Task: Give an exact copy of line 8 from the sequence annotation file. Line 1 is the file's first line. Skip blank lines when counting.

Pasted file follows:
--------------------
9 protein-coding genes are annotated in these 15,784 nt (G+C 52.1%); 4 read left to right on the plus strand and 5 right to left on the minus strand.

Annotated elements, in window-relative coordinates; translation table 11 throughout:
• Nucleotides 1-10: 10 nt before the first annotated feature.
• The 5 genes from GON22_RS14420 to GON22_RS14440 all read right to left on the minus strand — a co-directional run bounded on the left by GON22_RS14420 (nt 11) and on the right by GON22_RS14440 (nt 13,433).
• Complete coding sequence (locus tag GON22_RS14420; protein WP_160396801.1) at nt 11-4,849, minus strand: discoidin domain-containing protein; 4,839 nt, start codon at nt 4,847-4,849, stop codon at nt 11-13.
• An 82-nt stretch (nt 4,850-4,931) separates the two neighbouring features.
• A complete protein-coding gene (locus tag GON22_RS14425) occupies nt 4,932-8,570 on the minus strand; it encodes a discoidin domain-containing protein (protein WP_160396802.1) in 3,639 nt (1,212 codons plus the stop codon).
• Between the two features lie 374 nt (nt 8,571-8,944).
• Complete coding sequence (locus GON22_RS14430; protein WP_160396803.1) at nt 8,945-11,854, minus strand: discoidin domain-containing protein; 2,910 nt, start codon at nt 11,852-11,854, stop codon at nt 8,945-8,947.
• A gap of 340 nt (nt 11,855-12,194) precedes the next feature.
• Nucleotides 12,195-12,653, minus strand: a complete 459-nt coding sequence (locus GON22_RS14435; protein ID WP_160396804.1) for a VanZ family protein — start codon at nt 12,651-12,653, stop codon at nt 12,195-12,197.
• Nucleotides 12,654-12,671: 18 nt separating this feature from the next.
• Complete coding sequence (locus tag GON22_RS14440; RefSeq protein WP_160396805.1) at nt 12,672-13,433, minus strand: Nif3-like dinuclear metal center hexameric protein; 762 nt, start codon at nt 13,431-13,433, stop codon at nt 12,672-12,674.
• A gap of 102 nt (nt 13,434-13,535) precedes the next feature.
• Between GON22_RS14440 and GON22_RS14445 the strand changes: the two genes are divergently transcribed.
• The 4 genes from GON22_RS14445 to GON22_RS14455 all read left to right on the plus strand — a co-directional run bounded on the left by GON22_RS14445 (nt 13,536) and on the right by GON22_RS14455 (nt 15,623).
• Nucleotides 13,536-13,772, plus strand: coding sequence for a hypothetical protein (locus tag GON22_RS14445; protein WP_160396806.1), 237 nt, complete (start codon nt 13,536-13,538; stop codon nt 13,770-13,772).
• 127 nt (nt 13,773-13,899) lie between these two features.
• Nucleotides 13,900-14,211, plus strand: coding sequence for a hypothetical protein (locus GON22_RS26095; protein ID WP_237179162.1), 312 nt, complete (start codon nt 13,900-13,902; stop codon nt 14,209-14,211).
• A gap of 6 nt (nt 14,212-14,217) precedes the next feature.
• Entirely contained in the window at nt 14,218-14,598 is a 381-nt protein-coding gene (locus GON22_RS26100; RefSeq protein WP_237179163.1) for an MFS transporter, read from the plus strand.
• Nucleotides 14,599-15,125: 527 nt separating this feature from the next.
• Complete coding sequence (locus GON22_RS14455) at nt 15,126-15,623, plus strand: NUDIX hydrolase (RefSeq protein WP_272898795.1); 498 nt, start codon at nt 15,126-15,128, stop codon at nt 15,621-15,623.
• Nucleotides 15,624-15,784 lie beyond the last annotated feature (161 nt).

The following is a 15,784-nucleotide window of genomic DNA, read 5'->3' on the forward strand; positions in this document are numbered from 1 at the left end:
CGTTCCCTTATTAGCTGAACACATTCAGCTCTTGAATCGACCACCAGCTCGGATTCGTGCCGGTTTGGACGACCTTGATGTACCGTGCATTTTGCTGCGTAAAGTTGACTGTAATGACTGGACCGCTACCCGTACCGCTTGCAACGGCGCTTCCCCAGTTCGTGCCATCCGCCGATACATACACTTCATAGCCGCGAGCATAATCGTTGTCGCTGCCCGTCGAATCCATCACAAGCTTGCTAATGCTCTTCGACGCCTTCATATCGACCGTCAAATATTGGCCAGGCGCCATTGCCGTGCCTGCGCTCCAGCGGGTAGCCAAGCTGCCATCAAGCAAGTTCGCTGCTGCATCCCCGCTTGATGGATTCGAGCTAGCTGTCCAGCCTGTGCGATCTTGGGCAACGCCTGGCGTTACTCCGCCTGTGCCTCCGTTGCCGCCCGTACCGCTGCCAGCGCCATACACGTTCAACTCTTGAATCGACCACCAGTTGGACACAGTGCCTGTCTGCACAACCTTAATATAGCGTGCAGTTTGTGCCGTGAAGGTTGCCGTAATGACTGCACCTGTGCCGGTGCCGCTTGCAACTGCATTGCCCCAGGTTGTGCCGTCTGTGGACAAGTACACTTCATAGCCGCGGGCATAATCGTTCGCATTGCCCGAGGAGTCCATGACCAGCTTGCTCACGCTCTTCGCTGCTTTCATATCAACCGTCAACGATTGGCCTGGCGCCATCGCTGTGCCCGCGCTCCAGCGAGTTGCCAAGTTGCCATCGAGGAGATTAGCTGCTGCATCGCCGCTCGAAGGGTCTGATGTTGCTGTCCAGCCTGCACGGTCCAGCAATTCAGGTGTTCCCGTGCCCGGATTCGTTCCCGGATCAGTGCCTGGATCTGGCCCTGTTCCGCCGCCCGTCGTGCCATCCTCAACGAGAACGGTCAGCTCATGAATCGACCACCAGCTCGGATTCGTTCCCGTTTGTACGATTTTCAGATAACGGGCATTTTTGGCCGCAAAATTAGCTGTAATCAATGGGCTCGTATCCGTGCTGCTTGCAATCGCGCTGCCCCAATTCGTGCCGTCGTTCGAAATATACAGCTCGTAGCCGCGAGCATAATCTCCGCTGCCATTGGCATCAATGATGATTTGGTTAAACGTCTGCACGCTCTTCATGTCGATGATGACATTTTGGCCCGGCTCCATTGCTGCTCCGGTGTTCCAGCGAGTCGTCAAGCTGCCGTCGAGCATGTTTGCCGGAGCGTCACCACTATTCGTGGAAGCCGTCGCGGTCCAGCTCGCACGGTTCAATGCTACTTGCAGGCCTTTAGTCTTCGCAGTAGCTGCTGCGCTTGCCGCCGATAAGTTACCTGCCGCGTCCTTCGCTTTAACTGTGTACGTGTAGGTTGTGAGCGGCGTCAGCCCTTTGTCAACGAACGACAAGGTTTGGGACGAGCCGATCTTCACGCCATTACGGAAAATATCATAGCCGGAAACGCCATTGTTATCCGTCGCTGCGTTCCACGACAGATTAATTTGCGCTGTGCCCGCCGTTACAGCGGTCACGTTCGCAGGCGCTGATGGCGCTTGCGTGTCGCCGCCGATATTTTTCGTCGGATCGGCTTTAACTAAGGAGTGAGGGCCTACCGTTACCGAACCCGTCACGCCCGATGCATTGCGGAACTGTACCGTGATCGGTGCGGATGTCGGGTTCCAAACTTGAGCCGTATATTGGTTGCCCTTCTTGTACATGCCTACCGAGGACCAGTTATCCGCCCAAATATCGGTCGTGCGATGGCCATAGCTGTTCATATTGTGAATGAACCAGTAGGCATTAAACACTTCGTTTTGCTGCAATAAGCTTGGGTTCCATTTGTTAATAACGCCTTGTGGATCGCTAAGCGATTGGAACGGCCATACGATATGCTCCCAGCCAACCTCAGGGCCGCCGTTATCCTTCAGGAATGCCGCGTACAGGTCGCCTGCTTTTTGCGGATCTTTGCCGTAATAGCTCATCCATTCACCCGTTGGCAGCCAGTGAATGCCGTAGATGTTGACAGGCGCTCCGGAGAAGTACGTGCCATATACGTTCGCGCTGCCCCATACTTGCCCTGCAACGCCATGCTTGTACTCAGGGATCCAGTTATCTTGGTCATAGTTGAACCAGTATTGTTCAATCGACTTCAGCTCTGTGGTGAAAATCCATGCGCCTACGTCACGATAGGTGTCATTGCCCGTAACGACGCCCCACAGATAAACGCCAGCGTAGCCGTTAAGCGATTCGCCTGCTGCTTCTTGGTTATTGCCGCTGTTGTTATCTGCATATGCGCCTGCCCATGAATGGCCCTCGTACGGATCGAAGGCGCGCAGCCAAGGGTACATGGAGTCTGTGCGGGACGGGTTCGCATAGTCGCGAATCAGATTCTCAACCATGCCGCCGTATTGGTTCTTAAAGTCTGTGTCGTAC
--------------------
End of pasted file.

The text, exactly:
• Between the two features lie 374 nt (nt 8,571-8,944).